As our travels continue in Vietnam, we’re quickly realizing that there is as much to do in the evening as there is in the day. Hanoi comes to life at night, but in a completely different way than Hong Kong or Tokyo. Instead of neon lights and tall lit buildings, you’ll see outdoor markets, bustle people and the light casting onto the street from stores and bars open late into the evening. We’ve managed to see a Water Puppet Show, have some amazing meals and even caught a ride on the back of one of Hanoi’s ubiquitous motorcycles.
Water Puppetry, a subject completely unknown to us, is apparently an ancient Vietnamese art form that dates back centuries. Conveniently enough, there is a Water Puppetry Theater located just a stone’s throw away from our hotel. Mix in a ticket price of just five bucks and it we couldn’t resist a visit. We place the 45-minute performance, with several shows an evening in front of a small crowd of mostly tourists, firmly under the very entertaining and very unique categories. I can’t remember the last time I took in a puppet show, but this is the first time I’ve seen one where dozens and dozens of custom-made puppets perform in and on top of a pool of water. Everything from dragons to young, umbrella-wielding maidens to hunters skip, shake and dance seamlessly around the pool while executing some complicated manuevers by unseen puppeteers. These people-behind-the-curtain twist and bend rods while knee-deep in water behind screens. The figures themselves are well decorated, fun and nimble. They move with ease and make use of the water. Each act is accompanied by musicians who sing and play various instruments just off stage. There was as much talent in the music as there was in the puppetry which is why it was Brooke’s favorite part of the evening. Sure, the whole performance was in Vietnamese but you get the general gist of each plot. Very cool to see, but also kind of glad it was less than an hour.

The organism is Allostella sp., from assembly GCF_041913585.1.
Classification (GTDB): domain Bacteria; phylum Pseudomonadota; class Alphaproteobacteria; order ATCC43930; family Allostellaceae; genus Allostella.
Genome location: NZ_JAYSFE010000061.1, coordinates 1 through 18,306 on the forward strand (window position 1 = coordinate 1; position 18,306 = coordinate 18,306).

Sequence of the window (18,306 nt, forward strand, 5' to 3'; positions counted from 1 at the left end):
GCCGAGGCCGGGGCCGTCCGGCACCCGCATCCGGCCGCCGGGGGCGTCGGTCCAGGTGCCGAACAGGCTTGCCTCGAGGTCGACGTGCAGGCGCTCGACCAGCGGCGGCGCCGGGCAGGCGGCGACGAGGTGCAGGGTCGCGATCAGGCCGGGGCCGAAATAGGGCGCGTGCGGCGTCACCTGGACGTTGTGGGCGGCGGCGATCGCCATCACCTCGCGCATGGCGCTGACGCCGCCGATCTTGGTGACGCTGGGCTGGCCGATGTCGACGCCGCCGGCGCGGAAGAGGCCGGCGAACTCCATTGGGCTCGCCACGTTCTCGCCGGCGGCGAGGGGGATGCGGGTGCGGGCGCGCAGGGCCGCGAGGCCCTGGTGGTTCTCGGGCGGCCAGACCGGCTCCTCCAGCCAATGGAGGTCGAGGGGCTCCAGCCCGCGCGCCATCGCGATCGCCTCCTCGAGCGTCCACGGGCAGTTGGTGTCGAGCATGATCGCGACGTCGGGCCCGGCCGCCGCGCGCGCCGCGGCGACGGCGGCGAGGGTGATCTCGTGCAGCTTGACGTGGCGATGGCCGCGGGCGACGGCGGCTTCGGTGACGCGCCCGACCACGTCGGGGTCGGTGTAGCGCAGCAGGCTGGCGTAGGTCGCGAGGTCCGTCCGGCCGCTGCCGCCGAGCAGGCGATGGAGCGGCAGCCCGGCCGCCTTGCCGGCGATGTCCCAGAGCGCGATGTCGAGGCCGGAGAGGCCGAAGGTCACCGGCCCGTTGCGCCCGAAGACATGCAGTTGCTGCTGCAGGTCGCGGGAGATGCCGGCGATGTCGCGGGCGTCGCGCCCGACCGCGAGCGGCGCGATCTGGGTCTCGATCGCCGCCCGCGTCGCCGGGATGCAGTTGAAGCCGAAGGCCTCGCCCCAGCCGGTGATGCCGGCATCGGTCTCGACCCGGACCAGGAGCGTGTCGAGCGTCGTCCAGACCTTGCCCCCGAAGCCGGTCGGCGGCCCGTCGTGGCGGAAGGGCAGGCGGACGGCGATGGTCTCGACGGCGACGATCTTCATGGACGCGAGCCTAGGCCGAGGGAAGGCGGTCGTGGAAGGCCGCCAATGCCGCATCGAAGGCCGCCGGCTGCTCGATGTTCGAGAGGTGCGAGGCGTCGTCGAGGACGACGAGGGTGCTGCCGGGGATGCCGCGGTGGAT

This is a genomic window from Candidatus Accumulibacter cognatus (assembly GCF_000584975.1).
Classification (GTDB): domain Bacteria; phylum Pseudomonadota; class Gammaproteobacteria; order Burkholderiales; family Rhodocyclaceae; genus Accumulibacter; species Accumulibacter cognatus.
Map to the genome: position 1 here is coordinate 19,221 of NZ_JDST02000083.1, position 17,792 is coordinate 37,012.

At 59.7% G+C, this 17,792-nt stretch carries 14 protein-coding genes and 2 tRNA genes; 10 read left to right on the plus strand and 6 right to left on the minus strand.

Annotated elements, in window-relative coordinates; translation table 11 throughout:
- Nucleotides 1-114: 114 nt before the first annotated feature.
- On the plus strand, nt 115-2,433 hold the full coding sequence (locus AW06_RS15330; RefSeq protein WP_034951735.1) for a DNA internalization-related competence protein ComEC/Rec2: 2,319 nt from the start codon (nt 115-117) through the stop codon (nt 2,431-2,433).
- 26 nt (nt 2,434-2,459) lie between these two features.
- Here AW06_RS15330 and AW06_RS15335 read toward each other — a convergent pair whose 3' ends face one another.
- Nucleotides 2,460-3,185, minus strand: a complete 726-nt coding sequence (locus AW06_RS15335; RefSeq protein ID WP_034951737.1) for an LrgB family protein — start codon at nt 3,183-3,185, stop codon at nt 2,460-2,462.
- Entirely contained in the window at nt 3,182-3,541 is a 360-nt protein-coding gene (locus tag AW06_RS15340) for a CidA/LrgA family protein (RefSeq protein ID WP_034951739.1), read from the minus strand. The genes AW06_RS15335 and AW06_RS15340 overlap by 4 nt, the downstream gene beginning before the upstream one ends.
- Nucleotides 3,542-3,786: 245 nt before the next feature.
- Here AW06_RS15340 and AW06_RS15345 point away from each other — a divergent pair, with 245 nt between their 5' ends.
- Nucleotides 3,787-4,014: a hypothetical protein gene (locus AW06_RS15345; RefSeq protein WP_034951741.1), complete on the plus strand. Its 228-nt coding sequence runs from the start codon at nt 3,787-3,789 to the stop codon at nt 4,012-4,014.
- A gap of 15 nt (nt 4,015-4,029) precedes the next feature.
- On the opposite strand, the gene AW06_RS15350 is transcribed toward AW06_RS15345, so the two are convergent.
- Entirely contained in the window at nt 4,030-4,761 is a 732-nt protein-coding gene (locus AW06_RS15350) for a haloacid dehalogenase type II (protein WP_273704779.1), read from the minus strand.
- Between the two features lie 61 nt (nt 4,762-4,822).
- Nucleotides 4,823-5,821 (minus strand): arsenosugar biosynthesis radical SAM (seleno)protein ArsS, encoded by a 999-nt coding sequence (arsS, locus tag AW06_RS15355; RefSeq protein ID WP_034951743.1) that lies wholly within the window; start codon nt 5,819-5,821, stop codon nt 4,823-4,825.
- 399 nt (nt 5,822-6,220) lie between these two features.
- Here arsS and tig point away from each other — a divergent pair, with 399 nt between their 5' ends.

One of the real highlights of Vietnam so far has been the cuisine. We’ve enjoyed two amazing meals at the New Day restaurant and the Quan An Ngon. Who needs a five star dining experience (a moist towlette will run you an extra twenty cents on the bill) when you have busy, friendly hotspots occupied by locals and tourists alike? Although the spacious Quan An Ngon was much larger and mostly outdoor, both restaurants were tasty, mind-boggingly inexpensive, delivered amazing service and felt about as authentic as you can get. At New Day, we were encouraged to swing through the kitchen so we could get a first hand look at dishes before we ordered. Menus included everything from various soups, fried pork and chicken dishes, barbecued anything, dumplings, noodles, glutenous rice balls. All delivered by waiters who smiled non-stop and were eager to practice their English. I’m not doing it justice, but each night, there has been something wonderful about these sensational dishes showing up in front of us. We never quite know what we’re going to get, but dinner has surpassed expectations each time.
We ended one of our nights with a unique experience. After witnessing the plethora of motorbikes zoom around Hanoi for the last few days, we were done being spectators and ready to see what a ride really felt like. Not quite brave (foolish?) enough to rent our own, we opted to let someone else drive. Once again, the incomparable staff at the Hanoi Moment hooked us up. Late in the evening, two of the staff took a break, conjured two spare helmets, and pulled their bikes around font and invited us to hop on the back. We spent the next 45 minutes getting a scenic tour of Hanoi and the experience of zipping through the busy streets among thousands of other bikes. To be fair, we’re pretty sure our guides went easy on the throttle for our sake. First of all, it is a lot less intimidating and a lot more fun being on a bike than to be in the street trying to dodge one. Since all of the motorbikes move at a manageable cruising speed, navigating, maneuvering and avoiding everything from pedestrians to other bikes seemed easy. It’s remarkable: you ride so close to the swarm of other bikes, that you almost have to resist the urge to reach out and grab ahold of any one of them. As a nice bonus, the cool breeze helped to counteract the oppressive humidity. After our ride, we arrived at one conclusion back at the hotel: these bikes are a damn enjoyable and efficient way to get around Hanoi.
We’re thoroughly enjoy the pulse of this different city. Hands down, Hanoi is unlike any place we’ve visited so far. Tomorrow? Ha Long Bay and getting a glimpse of the late Ho Chi Minh and, ah, how he looks today.